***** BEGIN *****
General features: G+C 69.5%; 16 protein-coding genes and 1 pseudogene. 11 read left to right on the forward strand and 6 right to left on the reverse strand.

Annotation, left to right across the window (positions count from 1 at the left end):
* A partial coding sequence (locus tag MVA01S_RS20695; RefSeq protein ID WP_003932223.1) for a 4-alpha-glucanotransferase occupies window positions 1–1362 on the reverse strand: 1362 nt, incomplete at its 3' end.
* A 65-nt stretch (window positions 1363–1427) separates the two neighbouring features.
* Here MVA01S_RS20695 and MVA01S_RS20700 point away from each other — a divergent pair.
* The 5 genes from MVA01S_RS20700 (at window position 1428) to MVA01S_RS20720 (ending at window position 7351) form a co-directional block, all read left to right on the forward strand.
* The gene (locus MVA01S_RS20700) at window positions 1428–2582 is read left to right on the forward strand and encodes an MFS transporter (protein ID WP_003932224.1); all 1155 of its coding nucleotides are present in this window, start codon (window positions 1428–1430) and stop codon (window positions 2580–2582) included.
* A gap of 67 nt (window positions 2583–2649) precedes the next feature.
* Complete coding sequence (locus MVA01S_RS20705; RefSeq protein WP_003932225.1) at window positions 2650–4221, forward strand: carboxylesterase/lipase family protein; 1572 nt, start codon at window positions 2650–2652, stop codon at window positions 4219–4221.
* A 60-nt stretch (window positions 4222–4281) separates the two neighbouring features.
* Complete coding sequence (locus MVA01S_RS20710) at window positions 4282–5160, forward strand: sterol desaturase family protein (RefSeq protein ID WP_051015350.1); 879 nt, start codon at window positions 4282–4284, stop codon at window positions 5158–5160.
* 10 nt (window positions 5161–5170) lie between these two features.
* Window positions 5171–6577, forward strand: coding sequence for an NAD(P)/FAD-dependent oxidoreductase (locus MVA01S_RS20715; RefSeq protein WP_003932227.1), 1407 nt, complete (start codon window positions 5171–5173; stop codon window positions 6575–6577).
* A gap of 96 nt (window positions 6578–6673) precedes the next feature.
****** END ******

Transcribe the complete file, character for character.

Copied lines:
General features: G+C 69.5%; 16 protein-coding genes and 1 pseudogene. 11 read left to right on the forward strand and 6 right to left on the reverse strand.

Annotation, left to right across the window (positions count from 1 at the left end):
* A partial coding sequence (locus tag MVA01S_RS20695; RefSeq protein ID WP_003932223.1) for a 4-alpha-glucanotransferase occupies window positions 1–1362 on the reverse strand: 1362 nt, incomplete at its 3' end.
* A 65-nt stretch (window positions 1363–1427) separates the two neighbouring features.
* Here MVA01S_RS20695 and MVA01S_RS20700 point away from each other — a divergent pair.
* The 5 genes from MVA01S_RS20700 (at window position 1428) to MVA01S_RS20720 (ending at window position 7351) form a co-directional block, all read left to right on the forward strand.
* The gene (locus MVA01S_RS20700) at window positions 1428–2582 is read left to right on the forward strand and encodes an MFS transporter (protein ID WP_003932224.1); all 1155 of its coding nucleotides are present in this window, start codon (window positions 1428–1430) and stop codon (window positions 2580–2582) included.
* A gap of 67 nt (window positions 2583–2649) precedes the next feature.
* Complete coding sequence (locus MVA01S_RS20705; RefSeq protein WP_003932225.1) at window positions 2650–4221, forward strand: carboxylesterase/lipase family protein; 1572 nt, start codon at window positions 2650–2652, stop codon at window positions 4219–4221.
* A 60-nt stretch (window positions 4222–4281) separates the two neighbouring features.
* Complete coding sequence (locus MVA01S_RS20710) at window positions 4282–5160, forward strand: sterol desaturase family protein (RefSeq protein ID WP_051015350.1); 879 nt, start codon at window positions 4282–4284, stop codon at window positions 5158–5160.
* 10 nt (window positions 5161–5170) lie between these two features.
* Window positions 5171–6577, forward strand: coding sequence for an NAD(P)/FAD-dependent oxidoreductase (locus MVA01S_RS20715; RefSeq protein WP_003932227.1), 1407 nt, complete (start codon window positions 5171–5173; stop codon window positions 6575–6577).
* A gap of 96 nt (window positions 6578–6673) precedes the next feature.